Live review: Juice WRLD, Sunday night in Independence
Moments after the final song from Chicago rapper Juice Wrld on Sunday night at the Silverstein Eye Centers Arena, Juice’s swaggering DJ, Mike P, announced that Juice (born Jarad Higgins) had lost his father just two hours before the show. Juice then spoke briefly about persevering and achieving your goals before closing out his time onstage by encouraging fans to tell their doubters to:
“Suck [a] dick, bitch.”
Well, hey: The mourning process is complex, and two hours is no time at all to process the death of a parent. And, looking back, the tragic circumstances made Juice’s performance a bit more impressive, assuming you’re willing to look past his peculiar speech at the end there (few of the thousands of teens and young adults in the crowd seemed to take any issue with it).
Juice has been living inside a personal and professional whirlwind for the last 18 months. After emerging in late 2017, his first two songs distributed via Interscope Records — “Lucid Dreams” and “All Girls Are The Same” — quickly became massive hits on the major streaming platforms. His current tour, named after his sophomore album released earlier this year, Death Race For Love, pulls much of its imagery from the action movie franchise, you guessed it, Death Race. A glowing-red pair of eyes appeared on screen a few times during Sunday night’s show while an evil voice taunted Juice and his fans. Heavy-handed as much of the execution of Juice’s music and this tour production is, it adds up to a fascinating a portrait of today’s American adolescent.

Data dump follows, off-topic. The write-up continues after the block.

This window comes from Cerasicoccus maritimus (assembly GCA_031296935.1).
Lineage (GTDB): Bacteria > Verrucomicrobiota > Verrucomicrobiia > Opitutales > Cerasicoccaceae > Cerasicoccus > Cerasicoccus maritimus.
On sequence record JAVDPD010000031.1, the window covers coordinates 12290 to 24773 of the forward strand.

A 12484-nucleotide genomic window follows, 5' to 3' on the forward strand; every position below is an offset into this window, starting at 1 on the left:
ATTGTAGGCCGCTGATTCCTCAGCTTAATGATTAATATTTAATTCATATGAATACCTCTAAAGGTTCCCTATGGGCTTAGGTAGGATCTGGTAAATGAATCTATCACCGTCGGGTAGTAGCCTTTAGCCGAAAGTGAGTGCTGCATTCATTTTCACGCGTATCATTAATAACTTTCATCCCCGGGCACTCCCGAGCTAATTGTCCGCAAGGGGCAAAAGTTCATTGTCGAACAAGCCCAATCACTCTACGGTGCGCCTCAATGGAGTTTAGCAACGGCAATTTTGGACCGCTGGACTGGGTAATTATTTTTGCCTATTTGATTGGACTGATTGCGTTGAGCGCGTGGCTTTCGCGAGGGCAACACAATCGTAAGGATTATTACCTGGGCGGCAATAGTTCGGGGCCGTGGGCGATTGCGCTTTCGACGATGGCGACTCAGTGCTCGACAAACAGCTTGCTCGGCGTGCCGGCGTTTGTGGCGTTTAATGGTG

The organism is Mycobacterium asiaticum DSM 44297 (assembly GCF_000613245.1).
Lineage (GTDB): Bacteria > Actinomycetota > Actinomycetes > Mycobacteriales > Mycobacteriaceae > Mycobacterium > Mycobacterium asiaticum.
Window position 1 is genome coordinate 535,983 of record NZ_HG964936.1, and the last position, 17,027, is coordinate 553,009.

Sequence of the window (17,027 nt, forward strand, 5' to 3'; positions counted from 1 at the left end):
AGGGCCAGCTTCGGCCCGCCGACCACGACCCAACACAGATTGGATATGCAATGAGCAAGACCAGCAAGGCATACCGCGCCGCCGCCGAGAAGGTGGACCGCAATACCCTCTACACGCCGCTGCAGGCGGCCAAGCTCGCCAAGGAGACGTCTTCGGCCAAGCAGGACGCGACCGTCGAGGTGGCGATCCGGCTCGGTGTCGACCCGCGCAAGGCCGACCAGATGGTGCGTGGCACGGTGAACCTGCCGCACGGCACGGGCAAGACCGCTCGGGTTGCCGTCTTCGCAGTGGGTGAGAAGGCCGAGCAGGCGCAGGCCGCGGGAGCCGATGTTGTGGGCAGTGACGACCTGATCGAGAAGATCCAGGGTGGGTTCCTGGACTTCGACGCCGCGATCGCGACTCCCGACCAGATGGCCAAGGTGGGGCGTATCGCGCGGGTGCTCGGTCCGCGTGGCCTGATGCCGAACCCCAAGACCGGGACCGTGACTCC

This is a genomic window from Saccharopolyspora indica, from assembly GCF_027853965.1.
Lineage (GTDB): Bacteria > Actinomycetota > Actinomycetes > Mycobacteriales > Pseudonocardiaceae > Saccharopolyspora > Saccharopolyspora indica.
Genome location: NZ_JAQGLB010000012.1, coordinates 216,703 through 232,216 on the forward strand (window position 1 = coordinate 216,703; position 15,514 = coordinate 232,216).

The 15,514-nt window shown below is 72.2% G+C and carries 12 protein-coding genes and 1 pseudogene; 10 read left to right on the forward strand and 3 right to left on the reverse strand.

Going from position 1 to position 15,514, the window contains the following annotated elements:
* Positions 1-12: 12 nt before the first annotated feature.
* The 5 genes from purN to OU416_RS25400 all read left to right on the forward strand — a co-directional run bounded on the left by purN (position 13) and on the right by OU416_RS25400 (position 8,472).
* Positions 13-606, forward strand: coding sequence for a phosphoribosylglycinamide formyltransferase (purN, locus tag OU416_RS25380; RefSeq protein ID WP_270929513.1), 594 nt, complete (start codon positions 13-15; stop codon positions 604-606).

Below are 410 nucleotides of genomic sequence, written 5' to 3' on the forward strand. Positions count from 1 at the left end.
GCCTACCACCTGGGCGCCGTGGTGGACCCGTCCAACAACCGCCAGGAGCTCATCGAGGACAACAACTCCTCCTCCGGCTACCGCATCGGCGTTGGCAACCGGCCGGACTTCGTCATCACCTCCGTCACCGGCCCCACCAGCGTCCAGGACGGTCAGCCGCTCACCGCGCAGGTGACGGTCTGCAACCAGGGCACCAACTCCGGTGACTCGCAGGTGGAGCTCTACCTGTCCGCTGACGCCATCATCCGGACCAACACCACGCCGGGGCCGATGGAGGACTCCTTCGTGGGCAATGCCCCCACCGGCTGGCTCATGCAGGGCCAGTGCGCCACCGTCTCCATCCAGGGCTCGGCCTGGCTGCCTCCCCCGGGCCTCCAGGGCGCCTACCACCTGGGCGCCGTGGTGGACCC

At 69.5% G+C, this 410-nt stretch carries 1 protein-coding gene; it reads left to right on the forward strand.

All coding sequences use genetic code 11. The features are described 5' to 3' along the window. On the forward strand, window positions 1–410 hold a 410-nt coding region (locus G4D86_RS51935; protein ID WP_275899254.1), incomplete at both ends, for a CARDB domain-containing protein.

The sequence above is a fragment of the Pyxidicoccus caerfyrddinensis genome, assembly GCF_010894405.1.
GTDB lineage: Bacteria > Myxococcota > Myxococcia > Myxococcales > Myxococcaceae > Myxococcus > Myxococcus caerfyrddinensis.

The music: mostly a simple but effective recipe of emotive guitar licks and booming, trap-style drums, which Juice warbles and raps alongside in auto-tune. (A similar combo was utilized by the late Lil Peep, whom Juice briefly memorialized during his song “Legends.”) Accompanied by a rock band hidden behind video boards, a towering cup of lean, and armed truck and muscle car props, Juice gripped the microphone like a Gen-Z Joel Madden and bounced around like an Instagram-famous Tom DeLonge. His worldview zoomed into focus: heartbreak and drug problems in the passenger seat, and apocalyptic, societal collapse gaining on him in the rearview. (Modern life is kinda like the first act of a shitty action movie.)
Many of Juice’s songs have demonstrated the popular 2000s emo and pop-punk lyrical tropes of the jealous ex-boyfriend, which he occasionally takes to theatrical new heights. It’s her body or nobody, I refuse to compromise / So if she leaves, I’ma kill her, oh, she’ll die, he sings on “Fine China,” a single from his joint album with trap heavyweight Future. It can be painful to observe angsty youths connecting with these kinds of lyrics or — as I did on Sunday — watch a group of four teenagers hear these words while gleefully hopping up and down and grabbing each other by the arms before coordinating a sloppy, collaborative hitting of the woah.
Following the first half-hour of Juice’s performance, South Florida rapper Ski Mask The Slump God emerged for his supporting set. Ski Mask’s violent raps pack a heavier punch at their softest than any of Juice’s material does at its most aggressive. An electric, nu-metal kind of energy rose inside the arena as Ski Mask supplied tongue-twister rhymes and raspy screams, incited mosh pits, and paid tribute to his late friend and close collaborator Xxxtentacion, crossing his arms over his head. Without this mid-show adrenaline boost, the latter half of Juice’s set would have grown stale at a much faster rate. He saved some of his most popular songs until the final stretch, but Juice’s lyrics rival only Post Malone’s in relatable pop-rap vacuity, and that fact became more and more apparent over the course of his performance.
Linked to the show’s other two performers by his work with celebrity video director Cole Bennett, the 17-year-old Seattle rapper Lil Mosey opened the show with a 25-minute set. Mosey was in far better spirits than his recent appearance at Flyover in Bonner Springs, which ended in a minor tantrum due to a lack of crowd participation. Aside from two (2) performances of his single “Noticed,” — it opened and closed the set — most of Mosey’s performance passed without much event.